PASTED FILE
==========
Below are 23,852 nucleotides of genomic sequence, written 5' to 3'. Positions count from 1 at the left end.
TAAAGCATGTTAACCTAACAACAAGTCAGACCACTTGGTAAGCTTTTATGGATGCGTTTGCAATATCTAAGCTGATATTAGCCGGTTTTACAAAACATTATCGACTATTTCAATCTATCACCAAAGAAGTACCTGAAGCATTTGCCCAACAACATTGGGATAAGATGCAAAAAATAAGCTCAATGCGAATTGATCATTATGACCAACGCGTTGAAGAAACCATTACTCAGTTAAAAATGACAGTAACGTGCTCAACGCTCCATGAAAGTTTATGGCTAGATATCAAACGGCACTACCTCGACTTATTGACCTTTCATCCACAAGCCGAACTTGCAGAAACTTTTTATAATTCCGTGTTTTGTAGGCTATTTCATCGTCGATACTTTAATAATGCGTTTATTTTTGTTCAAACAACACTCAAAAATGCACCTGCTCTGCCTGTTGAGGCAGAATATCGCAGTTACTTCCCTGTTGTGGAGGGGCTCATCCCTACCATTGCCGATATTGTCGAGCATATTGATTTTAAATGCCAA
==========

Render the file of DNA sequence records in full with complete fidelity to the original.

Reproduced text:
Below are 23,852 nucleotides of genomic sequence, written 5' to 3'. Positions count from 1 at the left end.
TAAAGCATGTTAACCTAACAACAAGTCAGACCACTTGGTAAGCTTTTATGGATGCGTTTGCAATATCTAAGCTGATATTAGCCGGTTTTACAAAACATTATCGACTATTTCAATCTATCACCAAAGAAGTACCTGAAGCATTTGCCCAACAACATTGGGATAAGATGCAAAAAATAAGCTCAATGCGAATTGATCATTATGACCAACGCGTTGAAGAAACCATTACTCAGTTAAAAATGACAGTAACGTGCTCAACGCTCCATGAAAGTTTATGGCTAGATATCAAACGGCACTACCTCGACTTATTGACCTTTCATCCACAAGCCGAACTTGCAGAAACTTTTTATAATTCCGTGTTTTGTAGGCTATTTCATCGTCGATACTTTAATAATGCGTTTATTTTTGTTCAAACAACACTCAAAAATGCACCTGCTCTGCCTGTTGAGGCAGAATATCGCAGTTACTTCCCTGTTGTGGAGGGGCTCATCCCTACCATTGCCGATATTGTCGAGCATATTGATTTTAAATGCCAA